Top 15 Myths About Eating Meat

Date 2008/9/3 14:00:00 | Topic: The Science of Meat

 Yes, it's true. Vegetarians don't approve of your eating habits. Vegan's might actually bomb your house in order to get you to pay attention to them. And PETA? Don't even get me started.

The fact of the matter is that there are a lot of myths about what meat-eaters do to the environment and their bodies. Most of those myths are published and perpetuated by the anti-meat machine, PETA. Below is a list of the top 15 myths about you and your fellow meat-eaters compiled by Stephen Byrnes, PhD, RNCP (from "The Myths of Vegetarianism," Townsend Letter for Doctors & Patients, July 2000, revised January 2002).

Myth #1: Meat consumption contributes to famine and depletes the Earth's natural resources.

This argument ignores the fact that about 2/3 of our Earth's dry land is unsuitable for farming. It is primarily the open range, desert and mountainous areas that provide food to grazing animals and that land is currently being put to good use.

Myth #2: Vitamin B12 can be obtained from plant sources.

There is not real B12 in plant sources but B12 analogues--they are similar to true B12, but not exactly the same and because of this they are not bioavailable.

Myth #3: Our needs for vitamin D can be met by sunlight.

Although vitamin D can be created by our bodies by the action of sunlight on our skin, it is very difficult to obtain an optimal amount of vitamin D by a brief foray into the sun.

Myth #4: The body's needs for vitamin A can be entirely obtained from plant foods.

True vitamin A, or retinol and its associated esters, is only found in animal fats and organs like liver. Plants do contain beta-carotene, a substance that the body can convert into vitamin A if certain conditions are present. Beta-carotene, however, is not vitamin A.

Myth #5: Meat-eating causes osteoporosis, kidney disease, heart disease, and cancer.

Such claims are hard to reconcile with historical and anthropological facts. All of the diseases mentioned are primarily 20th century occurrences, yet people have been eating meat and animal fat for many thousands of years.

Myth #6: Saturated fats and dietary cholesterol cause heart disease, atherosclerosis, and/or cancer, and low-fat, low-cholesterol diets are healthier for people.

studies have shown that arterial plaque is primarily composed of unsaturated fats, particularly polyunsaturated ones, and not the saturated fat of animals, palm or coconut.

Myth #7: Vegetarians live longer and have more energy and endurance than meat-eaters.

Vegetarians often maintain that a diet of meat and animal fat leads to a pre-mature death. Anthropological data from primitive societies do not support such contentions.

Myth #8: The "cave man" diet was low-fat and/or vegetarian. Humans evolved as vegetarians.

Prehistoric humans of the North American continent ate such animals as mammoth, camel, sloth, bison, mountain sheep, pronghorn antelope, beaver, elk, mule deer, and llama.

Myth #9: Meat and saturated fat consumption have increased in the 20th century, with a corresponding increase in heart disease and cancer.

Butter consumption has plummeted from 18 lb (8.165 kg) per person a year in 1900, to less than 5 lb (2.27 kg) per person a year today. Additionally, Westerners, urged on by government health agencies, have reduced their intake of eggs, cream, lard, and pork. Chicken consumption has risen in the past few decades, but chicken is lower in saturated fat than either beef or pork.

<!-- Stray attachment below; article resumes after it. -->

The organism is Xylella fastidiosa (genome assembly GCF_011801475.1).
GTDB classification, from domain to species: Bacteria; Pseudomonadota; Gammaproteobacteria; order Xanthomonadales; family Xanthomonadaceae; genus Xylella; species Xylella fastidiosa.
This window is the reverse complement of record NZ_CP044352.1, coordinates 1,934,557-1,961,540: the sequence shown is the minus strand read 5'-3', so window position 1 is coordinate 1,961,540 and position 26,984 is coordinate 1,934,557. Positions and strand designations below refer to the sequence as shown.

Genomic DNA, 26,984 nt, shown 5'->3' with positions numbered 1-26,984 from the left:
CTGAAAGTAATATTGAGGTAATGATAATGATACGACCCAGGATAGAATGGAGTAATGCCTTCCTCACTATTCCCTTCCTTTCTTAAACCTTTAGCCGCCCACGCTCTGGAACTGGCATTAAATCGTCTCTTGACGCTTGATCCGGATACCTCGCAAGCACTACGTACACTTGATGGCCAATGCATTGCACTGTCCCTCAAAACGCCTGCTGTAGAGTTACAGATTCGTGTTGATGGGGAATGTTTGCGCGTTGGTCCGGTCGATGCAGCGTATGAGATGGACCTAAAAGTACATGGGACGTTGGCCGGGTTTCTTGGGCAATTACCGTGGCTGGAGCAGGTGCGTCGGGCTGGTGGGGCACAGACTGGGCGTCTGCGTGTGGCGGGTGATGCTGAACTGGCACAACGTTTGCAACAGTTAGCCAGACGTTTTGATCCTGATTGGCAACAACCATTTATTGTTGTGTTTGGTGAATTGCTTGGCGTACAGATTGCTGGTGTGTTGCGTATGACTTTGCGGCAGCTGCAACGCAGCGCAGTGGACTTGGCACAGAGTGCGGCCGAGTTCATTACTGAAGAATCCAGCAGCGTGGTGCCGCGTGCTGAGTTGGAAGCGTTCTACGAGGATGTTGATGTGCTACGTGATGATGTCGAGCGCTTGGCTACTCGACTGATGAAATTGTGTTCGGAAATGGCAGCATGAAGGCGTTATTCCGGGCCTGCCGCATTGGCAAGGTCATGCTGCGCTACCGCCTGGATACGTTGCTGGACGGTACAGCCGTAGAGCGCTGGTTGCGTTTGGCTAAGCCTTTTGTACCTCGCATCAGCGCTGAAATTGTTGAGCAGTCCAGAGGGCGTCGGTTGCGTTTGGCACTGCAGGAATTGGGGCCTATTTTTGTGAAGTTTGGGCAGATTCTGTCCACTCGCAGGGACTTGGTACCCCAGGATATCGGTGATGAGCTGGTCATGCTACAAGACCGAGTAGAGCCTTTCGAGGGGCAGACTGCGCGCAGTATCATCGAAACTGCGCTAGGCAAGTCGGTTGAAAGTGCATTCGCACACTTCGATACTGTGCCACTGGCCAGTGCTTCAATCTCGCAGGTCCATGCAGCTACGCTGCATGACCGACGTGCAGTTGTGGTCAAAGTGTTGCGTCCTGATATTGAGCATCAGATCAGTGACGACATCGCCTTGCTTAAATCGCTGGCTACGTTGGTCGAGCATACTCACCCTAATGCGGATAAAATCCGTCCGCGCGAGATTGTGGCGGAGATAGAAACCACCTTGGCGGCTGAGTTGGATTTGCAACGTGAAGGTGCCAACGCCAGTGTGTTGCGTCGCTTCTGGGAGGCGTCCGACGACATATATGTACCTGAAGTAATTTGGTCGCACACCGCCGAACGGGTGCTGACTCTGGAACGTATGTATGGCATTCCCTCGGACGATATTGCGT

Myth #10: Soy products are adequate substitutes for meat and dairy products.

Soybeans, like all legumes, are deficient in cysteine and methionine, vital sulphur-containing amino acids, as well as tryptophan, another essential amino acid. Furthermore, soybeans contain no vitamins A or D, required by the body to assimilate and utilize the beans' proteins.

Myth #11: The human body is not designed for meat consumption.

Human stomachs produce hydrochloric acid, something not found in herbivores. HCL activates protein-splitting enzymes. Further, the human pancreas manufactures a full range of digestive enzymes to handle a wide variety of foods, both animal and vegetable.

Myth #12: Eating animal flesh causes violent, aggressive behavior in humans.

No scientific studies exist to support such a theory. Those that believe this myth would do well to remember the fact that a tendency to irrational anger is a symptom of low vitamin B12 levels which are common in vegans and vegetarians.

Myth #13: Animal products contain numerous, harmful toxins.

If meat, fish and eggs do indeed generate cancerous "ptyloamines," it is very strange that people have not been dying in droves from cancer for the past million years. Such sensationalistic and nonsensical claims cannot be supported by historical facts.

Myth #14: Eating meat or animal products is less "spiritual" than eating only plant foods.

Several world religions place no restrictions on animal consumption; and nor did their founders. The Jews eat lamb at their most holy festival, the Passover. Muslims also celebrate Ramadan with lamb before entering into their fast. Jesus Christ, like other Jews, partook of meat at the Last Supper (according to the canonical Gospels).

Myth #15: Eating animal foods is inhumane.

Without question, some commercially raised livestock live in deplorable conditions where sickness and suffering are common. It is, however, possible to raise animals humanely. This is why organic, preferably Biodynamic, farming is to be encouraged.

Want to read more? Yes, there's more. A lot more. You vegans can go take a nap. I know you need one.

Read the entire article here.

This article comes from Cows Are Delicious

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